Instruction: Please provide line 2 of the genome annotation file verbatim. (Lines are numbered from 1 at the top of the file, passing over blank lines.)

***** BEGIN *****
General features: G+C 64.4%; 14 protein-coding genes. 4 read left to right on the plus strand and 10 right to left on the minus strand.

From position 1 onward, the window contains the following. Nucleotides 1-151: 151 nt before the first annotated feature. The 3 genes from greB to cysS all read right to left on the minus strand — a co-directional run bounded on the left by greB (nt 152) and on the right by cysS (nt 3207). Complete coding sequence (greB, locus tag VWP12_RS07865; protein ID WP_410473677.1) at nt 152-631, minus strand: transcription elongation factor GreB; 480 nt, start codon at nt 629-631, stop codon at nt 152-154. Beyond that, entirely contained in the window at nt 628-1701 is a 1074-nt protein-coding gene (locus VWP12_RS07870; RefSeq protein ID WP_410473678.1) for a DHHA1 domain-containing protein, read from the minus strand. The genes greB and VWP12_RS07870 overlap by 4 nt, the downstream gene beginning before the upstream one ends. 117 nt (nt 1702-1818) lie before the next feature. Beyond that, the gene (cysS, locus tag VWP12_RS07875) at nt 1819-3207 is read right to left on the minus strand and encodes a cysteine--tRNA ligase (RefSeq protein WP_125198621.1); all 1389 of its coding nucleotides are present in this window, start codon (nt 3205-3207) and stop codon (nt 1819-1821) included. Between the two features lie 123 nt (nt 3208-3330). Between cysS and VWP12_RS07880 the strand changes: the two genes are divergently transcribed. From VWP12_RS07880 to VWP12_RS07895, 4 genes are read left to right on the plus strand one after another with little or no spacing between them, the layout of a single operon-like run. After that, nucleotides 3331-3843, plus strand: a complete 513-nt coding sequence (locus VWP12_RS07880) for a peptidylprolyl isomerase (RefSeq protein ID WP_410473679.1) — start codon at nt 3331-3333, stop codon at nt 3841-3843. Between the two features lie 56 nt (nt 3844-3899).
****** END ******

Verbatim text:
From position 1 onward, the window contains the following. Nucleotides 1-151: 151 nt before the first annotated feature. The 3 genes from greB to cysS all read right to left on the minus strand — a co-directional run bounded on the left by greB (nt 152) and on the right by cysS (nt 3207). Complete coding sequence (greB, locus tag VWP12_RS07865; protein ID WP_410473677.1) at nt 152-631, minus strand: transcription elongation factor GreB; 480 nt, start codon at nt 629-631, stop codon at nt 152-154. Beyond that, entirely contained in the window at nt 628-1701 is a 1074-nt protein-coding gene (locus VWP12_RS07870; RefSeq protein ID WP_410473678.1) for a DHHA1 domain-containing protein, read from the minus strand. The genes greB and VWP12_RS07870 overlap by 4 nt, the downstream gene beginning before the upstream one ends. 117 nt (nt 1702-1818) lie before the next feature. Beyond that, the gene (cysS, locus tag VWP12_RS07875) at nt 1819-3207 is read right to left on the minus strand and encodes a cysteine--tRNA ligase (RefSeq protein WP_125198621.1); all 1389 of its coding nucleotides are present in this window, start codon (nt 3205-3207) and stop codon (nt 1819-1821) included. Between the two features lie 123 nt (nt 3208-3330). Between cysS and VWP12_RS07880 the strand changes: the two genes are divergently transcribed. From VWP12_RS07880 to VWP12_RS07895, 4 genes are read left to right on the plus strand one after another with little or no spacing between them, the layout of a single operon-like run. After that, nucleotides 3331-3843, plus strand: a complete 513-nt coding sequence (locus VWP12_RS07880) for a peptidylprolyl isomerase (RefSeq protein ID WP_410473679.1) — start codon at nt 3331-3333, stop codon at nt 3841-3843. Between the two features lie 56 nt (nt 3844-3899).